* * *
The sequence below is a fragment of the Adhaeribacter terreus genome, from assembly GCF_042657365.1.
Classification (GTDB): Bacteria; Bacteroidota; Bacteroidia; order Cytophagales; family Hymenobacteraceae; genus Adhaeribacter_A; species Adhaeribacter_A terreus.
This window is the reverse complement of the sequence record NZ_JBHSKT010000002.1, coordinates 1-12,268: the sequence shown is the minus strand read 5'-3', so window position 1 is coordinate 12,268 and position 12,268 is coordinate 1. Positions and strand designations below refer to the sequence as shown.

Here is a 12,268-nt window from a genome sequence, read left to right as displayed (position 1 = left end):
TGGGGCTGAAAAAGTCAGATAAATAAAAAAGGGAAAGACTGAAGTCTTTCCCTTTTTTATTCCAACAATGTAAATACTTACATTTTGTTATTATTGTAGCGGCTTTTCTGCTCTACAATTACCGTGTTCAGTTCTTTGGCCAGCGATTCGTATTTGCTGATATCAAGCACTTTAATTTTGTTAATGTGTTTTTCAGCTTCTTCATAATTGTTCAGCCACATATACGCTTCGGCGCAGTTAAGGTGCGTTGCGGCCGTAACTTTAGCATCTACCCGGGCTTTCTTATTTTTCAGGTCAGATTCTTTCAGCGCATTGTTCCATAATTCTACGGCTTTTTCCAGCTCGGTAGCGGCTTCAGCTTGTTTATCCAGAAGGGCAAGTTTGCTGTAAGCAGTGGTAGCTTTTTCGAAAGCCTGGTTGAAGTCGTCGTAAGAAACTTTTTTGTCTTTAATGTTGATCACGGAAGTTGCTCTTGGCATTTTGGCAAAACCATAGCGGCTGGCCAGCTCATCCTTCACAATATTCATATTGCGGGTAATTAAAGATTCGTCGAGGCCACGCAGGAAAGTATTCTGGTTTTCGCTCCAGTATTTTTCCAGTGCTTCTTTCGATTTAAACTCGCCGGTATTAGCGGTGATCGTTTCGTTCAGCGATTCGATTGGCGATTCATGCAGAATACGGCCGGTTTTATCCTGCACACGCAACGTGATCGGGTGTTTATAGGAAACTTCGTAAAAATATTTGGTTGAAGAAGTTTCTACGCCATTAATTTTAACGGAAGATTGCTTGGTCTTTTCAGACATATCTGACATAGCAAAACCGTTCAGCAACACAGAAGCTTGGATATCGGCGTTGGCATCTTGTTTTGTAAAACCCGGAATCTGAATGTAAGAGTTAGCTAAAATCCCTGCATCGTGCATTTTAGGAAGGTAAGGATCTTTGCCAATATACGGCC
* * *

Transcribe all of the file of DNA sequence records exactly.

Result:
The sequence below is a fragment of the Adhaeribacter terreus genome, from assembly GCF_042657365.1.
Classification (GTDB): Bacteria; Bacteroidota; Bacteroidia; order Cytophagales; family Hymenobacteraceae; genus Adhaeribacter_A; species Adhaeribacter_A terreus.
This window is the reverse complement of the sequence record NZ_JBHSKT010000002.1, coordinates 1-12,268: the sequence shown is the minus strand read 5'-3', so window position 1 is coordinate 12,268 and position 12,268 is coordinate 1. Positions and strand designations below refer to the sequence as shown.

Here is a 12,268-nt window from a genome sequence, read left to right as displayed (position 1 = left end):
TGGGGCTGAAAAAGTCAGATAAATAAAAAAGGGAAAGACTGAAGTCTTTCCCTTTTTTATTCCAACAATGTAAATACTTACATTTTGTTATTATTGTAGCGGCTTTTCTGCTCTACAATTACCGTGTTCAGTTCTTTGGCCAGCGATTCGTATTTGCTGATATCAAGCACTTTAATTTTGTTAATGTGTTTTTCAGCTTCTTCATAATTGTTCAGCCACATATACGCTTCGGCGCAGTTAAGGTGCGTTGCGGCCGTAACTTTAGCATCTACCCGGGCTTTCTTATTTTTCAGGTCAGATTCTTTCAGCGCATTGTTCCATAATTCTACGGCTTTTTCCAGCTCGGTAGCGGCTTCAGCTTGTTTATCCAGAAGGGCAAGTTTGCTGTAAGCAGTGGTAGCTTTTTCGAAAGCCTGGTTGAAGTCGTCGTAAGAAACTTTTTTGTCTTTAATGTTGATCACGGAAGTTGCTCTTGGCATTTTGGCAAAACCATAGCGGCTGGCCAGCTCATCCTTCACAATATTCATATTGCGGGTAATTAAAGATTCGTCGAGGCCACGCAGGAAAGTATTCTGGTTTTCGCTCCAGTATTTTTCCAGTGCTTCTTTCGATTTAAACTCGCCGGTATTAGCGGTGATCGTTTCGTTCAGCGATTCGATTGGCGATTCATGCAGAATACGGCCGGTTTTATCCTGCACACGCAACGTGATCGGGTGTTTATAGGAAACTTCGTAAAAATATTTGGTTGAAGAAGTTTCTACGCCATTAATTTTAACGGAAGATTGCTTGGTCTTTTCAGACATATCTGACATAGCAAAACCGTTCAGCAACACAGAAGCTTGGATATCGGCGTTGGCATCTTGTTTTGTAAAACCCGGAATCTGAATGTAAGAGTTAGCTAAAATCCCTGCATCGTGCATTTTAGGAAGGTAAGGATCTTTGCCAATATACGGCC